At your Oct. 25, 2002, hearing at NYU, Elaine J. Mittleman testified about the extent to which the legal establishment vilifies and ostracizes lawyers who have the courage to report corruption, fraud, and crime. Another illustration of that occurred in the last several days. I "blew the whistle" in early 1996 on a popular trial judge -- who is now openly labeled as "corrupt" even by his former fellow judges -- that my state's high court finally removed in mid-1999 for what it then called his "pattern of dishonest behavior."
Last Thursday, however, that court sanctioned and vilified me, accusing me of having been "obsessed" and on a "personal vendetta" to retaliate against the judge for allegedly, in December 1995, having denied some petition of mine and having awarded $1,000 in terms. The court's fabrication of my motive (but how can one prove a "good" motive?) and its false and misleading facts (it was co-counsel's petition; terms were paid by the well-heeled client) were simply gratuitous vilification.
But the New York Times ("NYT") in-house staff litigator-journalist Adam Liptak eggregiously "piled on" with considerably more hostility and vilification, embellishing the falsely alleged facts to even more strongly malign me in his story that ran nationally last Sunday morning, April 20. Adam wrote, "Mr. Schafer did not inform the authorities of Judge Anderson's misconduct until three years after he had learned of it -- when the judge sanctioned him for bringing a frivolous suit in 1995." Adam then reported Professor Stephen Gillers' strong criticism of me for allegedly having had such "bad" motives in exposing the corruption of the judge.
But contrary to the NYT's malicious report, I did not learn of ("learn of" means more than "I wonder if ...") the judge's corruption until January 1996 when I began investigating and discovering documentary evidence of it, and I then promptly reported it. The NYT maliciously reported that I acted because the judge had sanctioned me -- entirely false and unsupported even by the court's opinion. And the NYT maliciously reported that I had been found to have brought a frivolous suit -- entirely false again, and an embellishment beyond even the inaccurate opinion language.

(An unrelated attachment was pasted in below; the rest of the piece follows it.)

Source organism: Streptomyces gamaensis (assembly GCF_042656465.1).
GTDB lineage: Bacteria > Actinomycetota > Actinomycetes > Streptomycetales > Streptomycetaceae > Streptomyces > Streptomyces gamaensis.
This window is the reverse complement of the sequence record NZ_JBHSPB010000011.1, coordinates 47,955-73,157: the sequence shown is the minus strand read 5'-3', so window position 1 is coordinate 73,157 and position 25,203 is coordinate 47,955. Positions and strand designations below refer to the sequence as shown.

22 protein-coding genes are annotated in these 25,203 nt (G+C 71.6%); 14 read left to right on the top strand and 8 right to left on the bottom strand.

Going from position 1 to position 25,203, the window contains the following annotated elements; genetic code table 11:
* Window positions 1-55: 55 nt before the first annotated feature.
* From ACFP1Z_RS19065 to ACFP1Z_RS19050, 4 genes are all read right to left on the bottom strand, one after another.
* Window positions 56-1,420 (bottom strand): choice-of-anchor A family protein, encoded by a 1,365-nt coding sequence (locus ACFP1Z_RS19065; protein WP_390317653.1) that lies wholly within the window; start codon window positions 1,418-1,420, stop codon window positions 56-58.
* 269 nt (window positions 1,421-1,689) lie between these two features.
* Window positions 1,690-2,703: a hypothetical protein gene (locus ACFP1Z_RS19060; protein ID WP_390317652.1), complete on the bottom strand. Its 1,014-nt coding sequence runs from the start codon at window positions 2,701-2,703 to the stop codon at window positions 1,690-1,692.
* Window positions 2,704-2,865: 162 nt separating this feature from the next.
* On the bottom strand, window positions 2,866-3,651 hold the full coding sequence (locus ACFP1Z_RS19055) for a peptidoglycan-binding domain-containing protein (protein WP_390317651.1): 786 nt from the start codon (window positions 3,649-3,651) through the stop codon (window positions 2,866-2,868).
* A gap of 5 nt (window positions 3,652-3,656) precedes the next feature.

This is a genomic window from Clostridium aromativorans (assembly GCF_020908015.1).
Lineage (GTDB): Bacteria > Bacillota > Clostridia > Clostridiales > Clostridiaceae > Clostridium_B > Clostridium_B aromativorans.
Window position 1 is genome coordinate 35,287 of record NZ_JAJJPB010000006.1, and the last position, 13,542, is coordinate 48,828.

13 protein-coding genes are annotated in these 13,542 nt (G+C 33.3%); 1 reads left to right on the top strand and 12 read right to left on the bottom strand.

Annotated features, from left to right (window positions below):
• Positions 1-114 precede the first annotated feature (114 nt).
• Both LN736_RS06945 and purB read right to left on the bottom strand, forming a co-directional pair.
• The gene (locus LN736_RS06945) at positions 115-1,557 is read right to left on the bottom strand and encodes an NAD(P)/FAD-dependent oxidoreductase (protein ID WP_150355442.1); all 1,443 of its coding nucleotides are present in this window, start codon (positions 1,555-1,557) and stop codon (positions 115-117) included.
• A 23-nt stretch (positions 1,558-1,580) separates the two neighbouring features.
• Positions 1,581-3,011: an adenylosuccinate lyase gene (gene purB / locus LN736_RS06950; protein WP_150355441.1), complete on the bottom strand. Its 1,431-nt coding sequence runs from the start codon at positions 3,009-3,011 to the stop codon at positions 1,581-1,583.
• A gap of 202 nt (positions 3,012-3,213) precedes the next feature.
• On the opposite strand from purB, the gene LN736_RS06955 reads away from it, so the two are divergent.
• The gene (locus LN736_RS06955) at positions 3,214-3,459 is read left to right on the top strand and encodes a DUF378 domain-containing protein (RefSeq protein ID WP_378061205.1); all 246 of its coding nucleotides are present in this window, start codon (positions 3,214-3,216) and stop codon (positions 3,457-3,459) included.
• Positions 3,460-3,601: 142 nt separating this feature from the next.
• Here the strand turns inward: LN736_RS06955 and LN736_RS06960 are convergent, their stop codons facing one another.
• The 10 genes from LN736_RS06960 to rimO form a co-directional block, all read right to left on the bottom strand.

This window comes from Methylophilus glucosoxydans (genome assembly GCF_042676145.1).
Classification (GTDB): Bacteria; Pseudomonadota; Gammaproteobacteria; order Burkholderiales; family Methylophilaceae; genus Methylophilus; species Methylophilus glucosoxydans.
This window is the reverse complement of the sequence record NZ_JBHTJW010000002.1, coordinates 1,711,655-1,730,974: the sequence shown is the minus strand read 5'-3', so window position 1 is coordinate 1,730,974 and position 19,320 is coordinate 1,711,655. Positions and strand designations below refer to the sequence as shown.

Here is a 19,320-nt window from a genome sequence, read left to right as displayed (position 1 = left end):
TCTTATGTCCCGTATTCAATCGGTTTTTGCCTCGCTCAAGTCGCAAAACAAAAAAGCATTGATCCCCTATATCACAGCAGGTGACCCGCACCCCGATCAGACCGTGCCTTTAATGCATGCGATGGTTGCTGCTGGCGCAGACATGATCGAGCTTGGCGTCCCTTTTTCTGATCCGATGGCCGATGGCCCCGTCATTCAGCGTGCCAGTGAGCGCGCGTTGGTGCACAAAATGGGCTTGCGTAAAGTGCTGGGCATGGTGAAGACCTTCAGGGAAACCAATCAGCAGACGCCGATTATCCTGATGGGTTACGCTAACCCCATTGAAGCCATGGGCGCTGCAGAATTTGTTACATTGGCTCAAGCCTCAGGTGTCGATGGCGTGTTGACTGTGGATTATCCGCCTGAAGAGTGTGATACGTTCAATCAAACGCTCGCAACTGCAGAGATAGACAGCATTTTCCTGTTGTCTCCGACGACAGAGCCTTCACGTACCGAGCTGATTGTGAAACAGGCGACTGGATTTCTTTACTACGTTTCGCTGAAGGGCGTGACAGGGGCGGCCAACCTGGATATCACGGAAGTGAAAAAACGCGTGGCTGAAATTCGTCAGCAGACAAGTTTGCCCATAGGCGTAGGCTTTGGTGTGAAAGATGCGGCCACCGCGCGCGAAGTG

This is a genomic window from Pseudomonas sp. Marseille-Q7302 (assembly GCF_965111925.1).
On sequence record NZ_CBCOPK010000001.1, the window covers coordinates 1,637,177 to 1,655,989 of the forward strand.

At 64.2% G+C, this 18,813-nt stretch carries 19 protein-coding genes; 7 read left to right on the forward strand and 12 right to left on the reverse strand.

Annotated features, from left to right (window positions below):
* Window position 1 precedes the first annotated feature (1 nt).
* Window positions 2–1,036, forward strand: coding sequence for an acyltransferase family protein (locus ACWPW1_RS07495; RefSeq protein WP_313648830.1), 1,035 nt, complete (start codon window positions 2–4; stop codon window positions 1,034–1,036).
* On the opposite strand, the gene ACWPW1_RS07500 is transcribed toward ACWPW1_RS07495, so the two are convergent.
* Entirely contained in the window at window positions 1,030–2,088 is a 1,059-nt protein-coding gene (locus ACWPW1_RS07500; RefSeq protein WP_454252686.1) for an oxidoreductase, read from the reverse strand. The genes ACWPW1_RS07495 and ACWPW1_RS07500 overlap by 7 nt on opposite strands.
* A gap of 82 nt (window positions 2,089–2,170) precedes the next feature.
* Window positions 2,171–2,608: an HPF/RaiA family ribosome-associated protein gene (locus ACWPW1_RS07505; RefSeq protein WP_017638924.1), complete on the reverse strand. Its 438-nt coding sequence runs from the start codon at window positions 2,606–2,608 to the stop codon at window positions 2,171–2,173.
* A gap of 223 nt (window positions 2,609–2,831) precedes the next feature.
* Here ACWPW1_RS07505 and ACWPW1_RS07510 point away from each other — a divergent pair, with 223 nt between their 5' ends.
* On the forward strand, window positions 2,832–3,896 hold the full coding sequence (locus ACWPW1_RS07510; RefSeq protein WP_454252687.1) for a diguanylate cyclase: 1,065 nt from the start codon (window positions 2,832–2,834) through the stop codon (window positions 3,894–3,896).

Prof. Gillers wrote in "Whistleblower, Esq." (The American Lawyer, 5/1/99) that "Americans don't much like whistle-blowers. We suspect their motives. ... Lawyer whistle-blowing so rarely occurs that the very idea sounds contradictory." He actively discourages lawyers whistle-blowing about anything to anybody, saying:
"So when you do the moral arithmetic, lawyer whistle-blowing will have little appeal. On one side of the ledger are the damage to your career and the threat to your financial solvency. On the other side of the ledger is the legal claim your jurisdiction may give you if you lose your job, for whatever that's worth, and the knowledge that you have saved others, perhaps even your own client, from serious harm. (If the harm weren't serious, we wouldn't be having this discussion.) How many of us will be noble in these circumstances?"The reason I tell you this is that Elaine J. Mittleman is absolutely right! The personal and professional price paid by any lawyer whistleblower is immense due to the cultural bias against reporting anything to anybody! Unless you task force folks strongly recommend, and state high courts (or legislatures) actually adopt (I've given up on the ABA HOD), ethics rules that mandate the reporting of judicial corruption and of serious other crime/fraud, you can rest assured that there will be almost no reporting of such lawlessness by members of the lawyer fraternity. The condemnation surely to be heaped on whistleblowers by their fraternity peers for "ratting" on the vermin of society will surely inhibit any moral courage that they might contemplate.
If reporting should become mandatory, then the "rat" lawyer's motive would be irrelevant, so no "good" lawyers would be driven to fabricate a vile motive to attribute to the "rat" lawyer. Unless reporting is mandatory, you might as well not even waste everybody's time proposing a reporting/disclosure the rule. Ethics Professor Gillers' admonition -- "it's not worth it" -- reflects such an overwhelmingly dominant cultural bias among lawyers that a permissive reporting rule would be almost irrelevant (but for rare lawyers like me).
By the way, consider posting on your ABA website a projected release date of your final report. Thanks.
Doug Schafer, an idealistic lawyer now suspended for exposing a corrupt